Load testing? Try to take down your app for $1 with blitz.io


Step right up to test your app!

No, this isn’t some kind of carnival pitch. It’s a new product offering from Mu Dynamics called blitz.io that allows developers building in the cloud to load test their apps for as little as a buck. With blitz.io Mu Dynamics, which has a product for ISPs that shows them how 1 million people downloading Netflix (s nflx) or playing FarmVille might affect their networks, is branching out into the cloud sector.

Kowsik Guruswamy, the CTO of Mu Dynamics, said today that the company realized there was an opportunity to take what it calls its blitz infrastructure used to test how apps will affect ISPs’ networks and offer load testing for developers building in the cloud. For a detailed look at how Mu built the blitz platform, check out Guruswamy’s post here. Friday, Mu said it could offer developers an hour of testing time on the Heroku platform for just $1. (It has other pricing plans as well.)

So now, developers using the Heroku (s crm) or Red Hat (s rht) Platforms-as-a-Service can deploy their apps and use Blitz.io to terrorize them with hits to see how well they scale. Developers get back results that tell them how many hits their app can handle. And because this is a simple and cheap test to run, they can do it as often as they want, trying it out after they upload new code or just running it over and over again as the develop tries to optimize an aspect of the application.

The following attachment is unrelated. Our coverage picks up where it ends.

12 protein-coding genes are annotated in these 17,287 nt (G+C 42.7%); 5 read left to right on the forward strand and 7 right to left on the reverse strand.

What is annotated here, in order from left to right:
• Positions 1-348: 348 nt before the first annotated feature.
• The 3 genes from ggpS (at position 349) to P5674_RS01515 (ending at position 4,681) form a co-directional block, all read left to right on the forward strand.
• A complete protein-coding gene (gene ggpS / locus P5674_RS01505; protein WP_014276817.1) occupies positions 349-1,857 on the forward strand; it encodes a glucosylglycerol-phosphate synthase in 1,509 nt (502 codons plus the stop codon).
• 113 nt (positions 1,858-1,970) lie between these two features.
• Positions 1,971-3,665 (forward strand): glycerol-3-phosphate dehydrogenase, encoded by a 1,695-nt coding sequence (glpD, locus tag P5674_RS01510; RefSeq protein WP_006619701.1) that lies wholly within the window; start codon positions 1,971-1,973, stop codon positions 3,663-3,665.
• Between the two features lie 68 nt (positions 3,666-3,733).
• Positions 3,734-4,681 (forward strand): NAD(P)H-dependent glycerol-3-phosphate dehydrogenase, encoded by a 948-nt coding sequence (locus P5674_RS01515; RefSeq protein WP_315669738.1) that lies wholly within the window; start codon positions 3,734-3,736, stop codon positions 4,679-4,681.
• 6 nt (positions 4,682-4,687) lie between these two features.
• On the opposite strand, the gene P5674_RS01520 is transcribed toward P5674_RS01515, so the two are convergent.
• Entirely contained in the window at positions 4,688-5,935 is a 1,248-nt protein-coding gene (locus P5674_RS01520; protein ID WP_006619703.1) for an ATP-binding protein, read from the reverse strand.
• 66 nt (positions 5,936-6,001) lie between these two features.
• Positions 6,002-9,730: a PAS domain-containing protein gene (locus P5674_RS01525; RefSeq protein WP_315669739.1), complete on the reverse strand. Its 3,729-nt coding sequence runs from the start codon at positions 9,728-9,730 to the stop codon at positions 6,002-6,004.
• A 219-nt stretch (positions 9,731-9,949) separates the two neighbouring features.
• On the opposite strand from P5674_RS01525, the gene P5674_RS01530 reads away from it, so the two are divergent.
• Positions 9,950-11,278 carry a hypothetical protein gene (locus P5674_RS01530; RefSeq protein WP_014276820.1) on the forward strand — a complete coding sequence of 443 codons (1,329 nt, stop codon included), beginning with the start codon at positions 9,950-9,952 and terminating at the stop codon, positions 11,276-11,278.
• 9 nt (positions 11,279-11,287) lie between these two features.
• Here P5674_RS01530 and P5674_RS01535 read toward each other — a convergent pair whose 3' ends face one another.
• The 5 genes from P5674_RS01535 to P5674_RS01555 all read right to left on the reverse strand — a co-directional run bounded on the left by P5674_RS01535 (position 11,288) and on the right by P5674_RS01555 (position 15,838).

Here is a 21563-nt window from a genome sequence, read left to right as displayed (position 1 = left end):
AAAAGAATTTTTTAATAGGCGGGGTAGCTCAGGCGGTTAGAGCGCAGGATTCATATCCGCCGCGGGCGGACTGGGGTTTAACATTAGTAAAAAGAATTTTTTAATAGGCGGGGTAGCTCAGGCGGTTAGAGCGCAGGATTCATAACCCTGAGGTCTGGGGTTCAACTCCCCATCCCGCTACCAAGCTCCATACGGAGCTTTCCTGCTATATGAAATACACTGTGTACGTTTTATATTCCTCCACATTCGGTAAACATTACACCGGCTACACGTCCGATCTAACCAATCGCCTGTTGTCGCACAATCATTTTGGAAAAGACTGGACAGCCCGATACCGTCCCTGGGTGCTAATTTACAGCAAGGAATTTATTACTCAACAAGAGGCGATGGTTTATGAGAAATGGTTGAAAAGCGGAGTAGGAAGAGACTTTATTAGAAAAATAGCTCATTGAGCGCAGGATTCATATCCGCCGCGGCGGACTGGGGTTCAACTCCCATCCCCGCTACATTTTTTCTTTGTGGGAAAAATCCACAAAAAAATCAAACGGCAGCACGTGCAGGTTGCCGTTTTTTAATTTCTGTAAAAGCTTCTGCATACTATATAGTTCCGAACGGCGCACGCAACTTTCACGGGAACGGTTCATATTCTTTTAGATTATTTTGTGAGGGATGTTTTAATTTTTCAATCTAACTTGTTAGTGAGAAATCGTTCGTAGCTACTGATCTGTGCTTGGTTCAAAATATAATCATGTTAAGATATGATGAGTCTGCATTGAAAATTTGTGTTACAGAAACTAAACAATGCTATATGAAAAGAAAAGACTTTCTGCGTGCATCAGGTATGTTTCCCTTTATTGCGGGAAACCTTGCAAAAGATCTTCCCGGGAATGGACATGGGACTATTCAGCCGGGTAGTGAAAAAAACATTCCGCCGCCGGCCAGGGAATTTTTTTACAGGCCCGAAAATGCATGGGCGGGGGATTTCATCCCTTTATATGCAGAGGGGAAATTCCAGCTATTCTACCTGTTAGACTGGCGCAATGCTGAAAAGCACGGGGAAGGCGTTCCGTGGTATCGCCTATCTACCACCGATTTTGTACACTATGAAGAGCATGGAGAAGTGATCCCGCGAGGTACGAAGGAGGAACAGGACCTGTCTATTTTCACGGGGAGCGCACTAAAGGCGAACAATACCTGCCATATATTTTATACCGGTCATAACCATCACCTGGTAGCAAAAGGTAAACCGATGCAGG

Calling the current way of building apps for the web or mobile devices one of “continuous deployment, Guruswamy says the iterative (and cheap) approach offered by the Blitz platform works with the way people are building out apps. It used to take six months to build an app and a month to test it, but that’s not as relevant to an entirely new crop of developers that are building on various clouds. It’s a point emphasized by the emergence of several startups such as Parse or Kinvey that are offering a variety of back-end or development services to speed up the process of building out new mobile apps or web services.

And for those thinking how it might be awesome to prank your fellow Y Combinator buddies by spending a buck to test out their app on the sly, Guruswamy says the company makes you prove the app you want to load test belongs to you. He expects to launch service for new platforms on an ongoing basis, so if your PaaS isn’t there yet, it may be soon.

Image courtesy of Flickr user Loozrboy.